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For similar cases, see: Female Serial Killer Bandits

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Tuesday, September 29, 2020

Rosalia Zemliachka, Marxist Governmental Official Serial Killer – Russia, 1921


Rosalia Zemliachka, or Rozalia Samuilovna Zalkind (Russian: Залкинд Розалия Самуиловна), (20 March 1876 – 21 January 1947) was nicknamed “Devil” and “Fury of the Communist Terror” for her personal participation in mass murders of prisoners following the Civil War.

She was a Bolshevik revolutionary, Soviet politician and stateswoman. She is best known for her involvement in the organization of the First Russia revolution, and along with Bela Kun, as one of the organizers of the atrocities of the Red Terror in Sevastopol, Crimea in 1920-1921, directed against former soldiers of the defeated White Army.

According to some accounts, Rosalia Zemliachka and Hungarian Communist leader in exile Bela Kun, looted gold reserves in Crimea and built up enormous wealth for themselves. It is said that Kun would rape the female victims of his mass execution campaigns before having them murdered.

Rosalia Zemliachka and Bela Kun organized, according to some counts, the murders of 8,364 people in Sevastopol during the first week of November 1920. All told, 50,000 so-called “enemies of the people” were murdered in the Crimea, according to official sources (12,000 in Simferopol, 9,000 in Sevastopol, 5,000 in Yalta).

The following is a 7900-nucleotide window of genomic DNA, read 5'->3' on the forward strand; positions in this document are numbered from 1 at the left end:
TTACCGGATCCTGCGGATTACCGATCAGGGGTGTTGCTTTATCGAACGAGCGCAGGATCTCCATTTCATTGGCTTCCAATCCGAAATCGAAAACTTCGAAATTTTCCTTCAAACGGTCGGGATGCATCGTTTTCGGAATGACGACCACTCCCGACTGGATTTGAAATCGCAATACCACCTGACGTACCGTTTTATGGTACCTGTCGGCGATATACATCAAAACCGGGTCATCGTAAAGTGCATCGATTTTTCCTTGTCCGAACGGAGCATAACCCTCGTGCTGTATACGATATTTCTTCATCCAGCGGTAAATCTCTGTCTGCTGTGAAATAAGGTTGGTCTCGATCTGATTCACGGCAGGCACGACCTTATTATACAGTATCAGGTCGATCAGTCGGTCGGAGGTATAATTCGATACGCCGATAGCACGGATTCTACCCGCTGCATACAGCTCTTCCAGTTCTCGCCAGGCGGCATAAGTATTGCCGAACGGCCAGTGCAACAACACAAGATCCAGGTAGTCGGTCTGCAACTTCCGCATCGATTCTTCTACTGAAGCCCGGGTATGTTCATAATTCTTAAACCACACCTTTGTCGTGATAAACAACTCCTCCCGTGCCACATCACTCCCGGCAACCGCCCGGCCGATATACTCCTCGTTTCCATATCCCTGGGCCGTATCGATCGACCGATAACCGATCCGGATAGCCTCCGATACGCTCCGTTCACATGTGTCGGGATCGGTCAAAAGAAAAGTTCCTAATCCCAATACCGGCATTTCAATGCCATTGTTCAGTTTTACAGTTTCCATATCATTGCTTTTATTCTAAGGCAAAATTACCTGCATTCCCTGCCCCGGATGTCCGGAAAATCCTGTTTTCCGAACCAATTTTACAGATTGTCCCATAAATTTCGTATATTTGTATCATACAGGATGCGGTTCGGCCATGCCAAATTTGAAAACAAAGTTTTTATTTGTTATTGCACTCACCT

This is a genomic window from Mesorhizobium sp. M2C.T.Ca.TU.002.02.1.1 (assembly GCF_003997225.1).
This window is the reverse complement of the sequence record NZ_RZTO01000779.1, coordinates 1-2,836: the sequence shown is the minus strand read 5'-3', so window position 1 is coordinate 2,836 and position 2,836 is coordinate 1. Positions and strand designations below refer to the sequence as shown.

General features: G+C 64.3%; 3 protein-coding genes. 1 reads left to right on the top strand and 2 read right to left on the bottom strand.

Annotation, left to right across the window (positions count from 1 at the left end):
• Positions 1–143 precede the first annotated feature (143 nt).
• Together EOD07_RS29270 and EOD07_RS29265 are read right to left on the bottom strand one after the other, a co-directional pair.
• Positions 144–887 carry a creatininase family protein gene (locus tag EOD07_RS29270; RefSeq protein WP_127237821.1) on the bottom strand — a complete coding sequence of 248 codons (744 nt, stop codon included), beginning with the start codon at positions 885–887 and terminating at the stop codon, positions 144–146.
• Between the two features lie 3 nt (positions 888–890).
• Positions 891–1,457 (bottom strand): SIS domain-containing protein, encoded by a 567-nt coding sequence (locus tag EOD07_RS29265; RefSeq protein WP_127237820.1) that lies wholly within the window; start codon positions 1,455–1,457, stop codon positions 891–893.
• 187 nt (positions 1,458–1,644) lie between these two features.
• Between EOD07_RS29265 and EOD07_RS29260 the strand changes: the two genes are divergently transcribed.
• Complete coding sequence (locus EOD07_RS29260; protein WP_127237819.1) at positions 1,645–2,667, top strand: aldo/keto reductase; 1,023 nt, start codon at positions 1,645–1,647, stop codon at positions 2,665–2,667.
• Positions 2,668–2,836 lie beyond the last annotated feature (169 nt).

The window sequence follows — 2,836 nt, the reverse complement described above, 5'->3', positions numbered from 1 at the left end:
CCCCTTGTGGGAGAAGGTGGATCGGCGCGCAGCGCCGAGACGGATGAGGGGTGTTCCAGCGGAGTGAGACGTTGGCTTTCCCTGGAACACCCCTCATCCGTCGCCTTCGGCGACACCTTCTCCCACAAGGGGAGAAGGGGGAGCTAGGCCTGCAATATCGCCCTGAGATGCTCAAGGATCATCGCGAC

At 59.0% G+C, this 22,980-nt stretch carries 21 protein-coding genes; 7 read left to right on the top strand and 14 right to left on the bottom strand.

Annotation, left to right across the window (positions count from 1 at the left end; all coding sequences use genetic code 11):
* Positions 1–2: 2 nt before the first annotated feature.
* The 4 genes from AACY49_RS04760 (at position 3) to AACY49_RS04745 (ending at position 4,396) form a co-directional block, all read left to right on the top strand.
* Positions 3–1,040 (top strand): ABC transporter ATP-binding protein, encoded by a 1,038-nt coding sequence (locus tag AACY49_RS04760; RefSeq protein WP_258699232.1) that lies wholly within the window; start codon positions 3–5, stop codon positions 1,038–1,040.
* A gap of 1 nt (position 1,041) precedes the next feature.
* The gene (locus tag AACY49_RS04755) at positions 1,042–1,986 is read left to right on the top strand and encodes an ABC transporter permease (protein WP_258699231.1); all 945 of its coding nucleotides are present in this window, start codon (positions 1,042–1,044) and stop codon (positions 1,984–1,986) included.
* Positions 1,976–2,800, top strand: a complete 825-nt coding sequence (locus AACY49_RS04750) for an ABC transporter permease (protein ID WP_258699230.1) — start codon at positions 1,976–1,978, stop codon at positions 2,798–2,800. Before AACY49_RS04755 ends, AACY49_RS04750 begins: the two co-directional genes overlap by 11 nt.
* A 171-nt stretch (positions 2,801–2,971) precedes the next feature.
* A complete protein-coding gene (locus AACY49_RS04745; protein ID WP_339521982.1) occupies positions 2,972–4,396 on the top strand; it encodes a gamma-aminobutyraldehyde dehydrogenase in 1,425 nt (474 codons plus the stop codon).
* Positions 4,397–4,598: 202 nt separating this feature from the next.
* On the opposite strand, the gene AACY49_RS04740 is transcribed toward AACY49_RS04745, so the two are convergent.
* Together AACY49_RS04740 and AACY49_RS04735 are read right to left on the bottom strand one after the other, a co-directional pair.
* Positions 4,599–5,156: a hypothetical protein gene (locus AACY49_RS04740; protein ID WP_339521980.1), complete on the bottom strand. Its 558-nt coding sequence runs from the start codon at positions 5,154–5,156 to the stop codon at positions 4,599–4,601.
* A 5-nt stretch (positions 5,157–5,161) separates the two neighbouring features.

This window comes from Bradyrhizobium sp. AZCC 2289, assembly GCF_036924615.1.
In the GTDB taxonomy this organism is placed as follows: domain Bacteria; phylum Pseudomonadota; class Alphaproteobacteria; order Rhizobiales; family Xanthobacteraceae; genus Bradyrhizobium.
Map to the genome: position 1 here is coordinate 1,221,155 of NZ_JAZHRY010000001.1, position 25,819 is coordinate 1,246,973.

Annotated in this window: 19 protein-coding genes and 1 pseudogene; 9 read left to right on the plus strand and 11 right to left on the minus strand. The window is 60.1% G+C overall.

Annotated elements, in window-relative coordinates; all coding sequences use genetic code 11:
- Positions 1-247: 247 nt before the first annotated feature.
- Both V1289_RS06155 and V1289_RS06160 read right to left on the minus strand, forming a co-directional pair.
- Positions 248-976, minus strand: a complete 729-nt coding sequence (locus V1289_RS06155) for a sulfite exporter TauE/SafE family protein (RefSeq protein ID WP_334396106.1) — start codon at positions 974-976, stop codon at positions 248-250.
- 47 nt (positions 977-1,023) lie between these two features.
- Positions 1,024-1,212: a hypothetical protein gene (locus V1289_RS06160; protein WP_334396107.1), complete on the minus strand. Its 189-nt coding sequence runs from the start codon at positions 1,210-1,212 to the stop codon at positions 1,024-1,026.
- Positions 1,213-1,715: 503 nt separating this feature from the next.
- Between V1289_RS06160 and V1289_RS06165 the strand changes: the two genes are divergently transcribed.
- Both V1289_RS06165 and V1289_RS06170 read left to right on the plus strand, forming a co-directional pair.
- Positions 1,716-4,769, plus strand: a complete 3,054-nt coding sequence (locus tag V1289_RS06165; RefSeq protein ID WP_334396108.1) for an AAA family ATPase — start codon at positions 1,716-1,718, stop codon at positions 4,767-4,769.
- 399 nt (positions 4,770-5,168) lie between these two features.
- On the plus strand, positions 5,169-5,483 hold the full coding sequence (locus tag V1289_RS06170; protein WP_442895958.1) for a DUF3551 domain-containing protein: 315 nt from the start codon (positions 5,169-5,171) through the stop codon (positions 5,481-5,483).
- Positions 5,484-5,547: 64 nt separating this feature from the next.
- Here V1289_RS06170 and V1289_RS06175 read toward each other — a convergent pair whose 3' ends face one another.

“In Sevastopol people were not just shot but hanged, hanged by dozens and even by hundreds,” Nakhimov Prospect [a major street] was lined with the corpses of the hanged … people arrested on the streets and hastily executed without trial.” Terror in the Crimea continued through 1921. [“Chapter 16. During the Civil War,” Adam’s Blog, Oct. 15, 2010; source: Там же, p.113.]

“The Bolshevik policy of terror was more systematic, better organized, and targeted at whole social classes. Moreover, it had been thought out and put into practice before the outbreak of the civil war.” [Nicolas Werth, Karel Bartosek, Jean-Louis Panne, Jean-Louis Margolin, Andrzej Paczkowski, Stephane Courtois, Black Book of Communism: Crimes, Terror, Repression, Harvard University Press, 1999]

Rosalia Zemliachka received the Order of the Red Banner for her service to the Bolshevik cause. She eventually became the party secretary of the Kremlin and, in 1939, vice-chairman of the Council of People’s Commissaries (that is: deputy prime minister).

[This post is based on Wikipedia and other sources]

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[65-1/13/21]
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Latvian Female Bolshevik Executioner – Soviet Russia, 1920

FULL TEXT: Paris, Oct. 12. – A beautiful maniac is chief executioner for the Bolsheviki, according to French prisoners returning here today.

The girl, described as a Lettish [Latvian] beauty with raven tresses and burning black eyes, kills her victims with a revolver, shooting them in the back of the head.